Future Walls, an innovative street art initiative, has taken flight and is now firmly establishing itself in the unlikeliest of places – Sunderland, a vibrant city in the North East.
Future Walls will see, for the first time ever, an Al-generated image on a real urban wall in the form of a paste-up mural created by Brighton-based street artists The Postman and delivered by urban art production company, Art of Protest Projects.
Al and street art have already been acquainted, with several artists using the technology to produce digital images of street art with edgy urban backdrops. Now, through an idea-turned-concept which aims to celebrate historical author Lewis Carroll’s Alice in Wonderland, Al-generated characters have appeared larger than life, for the first time ever onto the walls of a real urban backdrop. The piece, commissioned as part of the wider Future Walls programme by Sunderland BID, is the first of its kind for The Postman and explores a variety of subjects, touching on the future’s relationship with its past, and the ethics involved in using Al technology to create art.
The integration of this Al-generated image is designed to be observed in its physical form rather than being displayed on a digital screen. This marks the dawn of fresh opportunities, but not without them accompanied by novel challenges. Using their signature paste-up medium, The Postman developed three of Carroll’s iconic characters with the prominently placed Queen of Hearts stealing the spotlight. However, a closer look reveals that the cards she holds in her deliberately unedited hands are diamonds. This is where the pixels meet the pavement. The idiosyncrasies within this image animate the thousands of algorithms that brought it to existence.
The recent launch of the Future Walls programme also saw the delivery of over 20 star-studded paste-ups scattered around Sunderland. Designed to grab attention, this kick-starter was supported by an elaborate three-day engagement event, gathering feedback from over 200 local residents. Future Walls will span up to eight years, bringing in some big-name artists to work alongside local talent. The initiative is to get local artists involved and give them ownership of the programme, and the many projects that will sit within it. The Future Talent programme has been created to do just that. Future Talent participant and multimedia artist Albert Cromwell said “For me, having Future Walls established and delivering various projects means further steps are being taken towards really cementing what is a developing arts scene in Sunderland and the North East. We have high-quality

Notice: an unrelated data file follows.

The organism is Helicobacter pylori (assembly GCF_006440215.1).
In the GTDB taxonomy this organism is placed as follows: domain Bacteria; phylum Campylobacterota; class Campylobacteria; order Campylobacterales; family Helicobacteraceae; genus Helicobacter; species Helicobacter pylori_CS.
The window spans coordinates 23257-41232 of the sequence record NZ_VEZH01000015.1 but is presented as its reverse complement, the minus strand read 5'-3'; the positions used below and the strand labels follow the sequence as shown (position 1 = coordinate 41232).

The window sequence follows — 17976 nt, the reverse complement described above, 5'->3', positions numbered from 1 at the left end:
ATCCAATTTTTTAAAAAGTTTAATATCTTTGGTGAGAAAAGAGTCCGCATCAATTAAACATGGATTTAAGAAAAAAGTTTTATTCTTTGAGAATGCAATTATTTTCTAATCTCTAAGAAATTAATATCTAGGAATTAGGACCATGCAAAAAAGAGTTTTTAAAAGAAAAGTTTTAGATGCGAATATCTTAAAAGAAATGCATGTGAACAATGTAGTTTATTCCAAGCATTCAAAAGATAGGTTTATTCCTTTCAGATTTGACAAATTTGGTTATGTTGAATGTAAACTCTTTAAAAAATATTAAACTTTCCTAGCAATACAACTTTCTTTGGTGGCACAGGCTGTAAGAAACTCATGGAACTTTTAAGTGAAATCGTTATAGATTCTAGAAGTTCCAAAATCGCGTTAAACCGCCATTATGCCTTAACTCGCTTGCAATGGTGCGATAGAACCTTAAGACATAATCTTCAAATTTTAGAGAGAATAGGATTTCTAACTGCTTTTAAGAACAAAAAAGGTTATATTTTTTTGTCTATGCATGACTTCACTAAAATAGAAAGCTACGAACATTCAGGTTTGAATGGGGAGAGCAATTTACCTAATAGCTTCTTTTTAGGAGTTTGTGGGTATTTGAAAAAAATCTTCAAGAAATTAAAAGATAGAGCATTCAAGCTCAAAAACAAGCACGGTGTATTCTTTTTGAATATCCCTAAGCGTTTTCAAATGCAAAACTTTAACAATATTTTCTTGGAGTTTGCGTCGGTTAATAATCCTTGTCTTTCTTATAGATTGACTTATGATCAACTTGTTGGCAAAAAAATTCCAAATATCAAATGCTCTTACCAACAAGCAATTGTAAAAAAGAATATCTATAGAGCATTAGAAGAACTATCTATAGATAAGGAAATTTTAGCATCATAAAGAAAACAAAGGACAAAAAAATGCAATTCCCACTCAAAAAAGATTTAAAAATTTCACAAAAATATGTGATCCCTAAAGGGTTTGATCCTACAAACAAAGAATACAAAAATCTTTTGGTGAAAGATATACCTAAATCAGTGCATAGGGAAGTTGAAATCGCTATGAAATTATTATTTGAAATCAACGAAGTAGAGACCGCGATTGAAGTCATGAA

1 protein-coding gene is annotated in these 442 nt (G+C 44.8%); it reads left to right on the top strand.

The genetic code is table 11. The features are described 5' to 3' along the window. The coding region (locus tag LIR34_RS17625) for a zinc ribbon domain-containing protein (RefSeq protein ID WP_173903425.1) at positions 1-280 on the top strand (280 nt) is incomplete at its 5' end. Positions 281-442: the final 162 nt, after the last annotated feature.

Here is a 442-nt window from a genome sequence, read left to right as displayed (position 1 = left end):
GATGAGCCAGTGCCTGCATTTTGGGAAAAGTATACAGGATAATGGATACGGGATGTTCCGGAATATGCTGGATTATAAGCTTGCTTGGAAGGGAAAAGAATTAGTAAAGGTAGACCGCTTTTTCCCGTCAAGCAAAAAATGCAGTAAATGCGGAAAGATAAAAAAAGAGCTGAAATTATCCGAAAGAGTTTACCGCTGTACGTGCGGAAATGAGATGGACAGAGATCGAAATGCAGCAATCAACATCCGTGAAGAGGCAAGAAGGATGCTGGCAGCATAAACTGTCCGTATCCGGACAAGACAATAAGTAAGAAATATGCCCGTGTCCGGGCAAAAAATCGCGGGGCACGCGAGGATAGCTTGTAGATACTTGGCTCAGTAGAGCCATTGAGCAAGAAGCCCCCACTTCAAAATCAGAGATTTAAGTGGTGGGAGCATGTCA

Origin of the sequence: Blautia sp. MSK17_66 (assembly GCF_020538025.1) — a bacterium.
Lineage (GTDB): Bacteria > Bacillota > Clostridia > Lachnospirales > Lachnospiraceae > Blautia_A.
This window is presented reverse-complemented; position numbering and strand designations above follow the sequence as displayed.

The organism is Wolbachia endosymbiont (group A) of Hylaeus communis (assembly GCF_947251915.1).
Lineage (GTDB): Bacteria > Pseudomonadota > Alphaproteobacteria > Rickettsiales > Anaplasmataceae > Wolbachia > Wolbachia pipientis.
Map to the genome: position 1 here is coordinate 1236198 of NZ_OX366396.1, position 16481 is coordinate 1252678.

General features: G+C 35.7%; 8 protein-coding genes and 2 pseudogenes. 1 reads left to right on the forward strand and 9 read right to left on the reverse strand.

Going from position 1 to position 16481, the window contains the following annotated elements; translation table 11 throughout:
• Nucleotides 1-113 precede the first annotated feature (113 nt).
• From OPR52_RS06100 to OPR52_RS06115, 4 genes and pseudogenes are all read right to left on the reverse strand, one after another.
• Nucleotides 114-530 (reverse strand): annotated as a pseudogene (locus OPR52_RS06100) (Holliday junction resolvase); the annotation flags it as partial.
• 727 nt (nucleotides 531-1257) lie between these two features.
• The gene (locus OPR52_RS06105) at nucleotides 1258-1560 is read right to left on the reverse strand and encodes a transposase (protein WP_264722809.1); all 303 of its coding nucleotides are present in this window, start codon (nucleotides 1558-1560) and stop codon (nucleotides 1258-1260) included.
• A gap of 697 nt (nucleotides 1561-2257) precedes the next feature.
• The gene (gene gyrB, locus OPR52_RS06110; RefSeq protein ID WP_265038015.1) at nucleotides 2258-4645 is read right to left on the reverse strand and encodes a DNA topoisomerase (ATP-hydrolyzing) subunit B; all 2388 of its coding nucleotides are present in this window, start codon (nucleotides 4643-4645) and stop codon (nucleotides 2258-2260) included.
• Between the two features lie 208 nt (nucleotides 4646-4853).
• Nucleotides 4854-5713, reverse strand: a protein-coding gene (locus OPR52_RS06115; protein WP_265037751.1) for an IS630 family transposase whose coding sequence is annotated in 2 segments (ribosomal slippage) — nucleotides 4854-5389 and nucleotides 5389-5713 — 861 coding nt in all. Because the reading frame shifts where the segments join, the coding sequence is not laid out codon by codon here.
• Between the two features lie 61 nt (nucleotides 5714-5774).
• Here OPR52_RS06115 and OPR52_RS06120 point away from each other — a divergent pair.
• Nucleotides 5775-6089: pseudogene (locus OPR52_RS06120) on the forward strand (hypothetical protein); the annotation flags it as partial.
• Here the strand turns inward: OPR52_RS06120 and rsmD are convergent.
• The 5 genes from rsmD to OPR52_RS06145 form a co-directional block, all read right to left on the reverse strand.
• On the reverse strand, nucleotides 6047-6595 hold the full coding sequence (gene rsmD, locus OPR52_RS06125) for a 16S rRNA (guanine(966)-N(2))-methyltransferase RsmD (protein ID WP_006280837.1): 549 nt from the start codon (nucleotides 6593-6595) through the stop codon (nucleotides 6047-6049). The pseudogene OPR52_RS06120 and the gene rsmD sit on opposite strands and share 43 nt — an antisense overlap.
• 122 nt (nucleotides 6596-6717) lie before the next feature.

arts education here in the city but there’s almost no evidence of that.”
During a visit to the University of Sunderland, Dianne Cobb joined a roundtable discussion and said:
“Being part of the Future Walls regeneration is an exciting opportunity for me. To be part of a project that has long-term goals for the City of Sunderland. Harvesting and nurturing new talent with a view to increase our visibility as local artists. The Future Talent Programme will not only equip us with the necessary skills to carry out this public realm work but will aim to leave the city with homegrown local talent. This has given me the chance to be seen and heard within our community, which is something I will be forever grateful for, as there is nothing like this anywhere within the North East.”
It’s an exciting moment for this coastal English city, as it emerges into the limelight, establishing a vibrant tech ecosystem that will position itself as a destination for digital innovation. And while compared to its neighbouring city of Newcastle which has long been recognized as a hub for street art, Sunderland is about to take the stage and make its mark on the urban art scene. As part of this process, Future Walls will integrate a multitude of digital interactions into the various projects and interventions that fall under its umbrella, supporting the overarching desired outcome of steering people toward and navigating them around the city. To achieve its aspirations, Future Walls will use a carefully crafted mixture of international, regional and local artists to paint the streets of Sunderland.
Jeff Clark, director of Art of Protest Projects, said
“It’s been an absolute privilege and honour to get to know the people, the culture, the identity of Sunderland. Future Walls wants to create a springboard for local artists to jump from, helping increase artists’ visibility and create a visually engaging and imaginative urban backdrop for residents and visitors alike to enjoy.”
This innovative artwork pushes the boundaries of creativity by harnessing the power of artificial intelligence to produce mesmerising visuals that captivate and inspire. We are about to witness a new era in street art as Al algorithms unleash their imagination onto the urban canvas, creating unique and thought-provoking pieces that redefine the artistic landscape.